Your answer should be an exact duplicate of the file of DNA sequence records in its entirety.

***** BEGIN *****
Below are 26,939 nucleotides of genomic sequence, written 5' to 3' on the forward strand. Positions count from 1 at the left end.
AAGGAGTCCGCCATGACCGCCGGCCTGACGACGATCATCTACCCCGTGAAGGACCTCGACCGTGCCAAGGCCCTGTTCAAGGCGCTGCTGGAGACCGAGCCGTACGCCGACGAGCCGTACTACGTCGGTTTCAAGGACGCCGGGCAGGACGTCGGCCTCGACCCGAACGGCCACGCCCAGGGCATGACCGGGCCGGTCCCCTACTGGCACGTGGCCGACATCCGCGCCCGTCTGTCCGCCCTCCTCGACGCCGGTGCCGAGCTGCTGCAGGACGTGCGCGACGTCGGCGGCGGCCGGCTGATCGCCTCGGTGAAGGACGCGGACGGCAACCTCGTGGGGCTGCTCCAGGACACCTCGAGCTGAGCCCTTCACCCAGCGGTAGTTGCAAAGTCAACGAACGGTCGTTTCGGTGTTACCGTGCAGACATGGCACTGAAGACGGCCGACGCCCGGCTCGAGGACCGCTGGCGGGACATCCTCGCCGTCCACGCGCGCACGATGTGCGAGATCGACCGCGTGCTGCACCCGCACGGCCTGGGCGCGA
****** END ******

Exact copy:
Below are 26,939 nucleotides of genomic sequence, written 5' to 3' on the forward strand. Positions count from 1 at the left end.
AAGGAGTCCGCCATGACCGCCGGCCTGACGACGATCATCTACCCCGTGAAGGACCTCGACCGTGCCAAGGCCCTGTTCAAGGCGCTGCTGGAGACCGAGCCGTACGCCGACGAGCCGTACTACGTCGGTTTCAAGGACGCCGGGCAGGACGTCGGCCTCGACCCGAACGGCCACGCCCAGGGCATGACCGGGCCGGTCCCCTACTGGCACGTGGCCGACATCCGCGCCCGTCTGTCCGCCCTCCTCGACGCCGGTGCCGAGCTGCTGCAGGACGTGCGCGACGTCGGCGGCGGCCGGCTGATCGCCTCGGTGAAGGACGCGGACGGCAACCTCGTGGGGCTGCTCCAGGACACCTCGAGCTGAGCCCTTCACCCAGCGGTAGTTGCAAAGTCAACGAACGGTCGTTTCGGTGTTACCGTGCAGACATGGCACTGAAGACGGCCGACGCCCGGCTCGAGGACCGCTGGCGGGACATCCTCGCCGTCCACGCGCGCACGATGTGCGAGATCGACCGCGTGCTGCACCCGCACGGCCTGGGCGCGA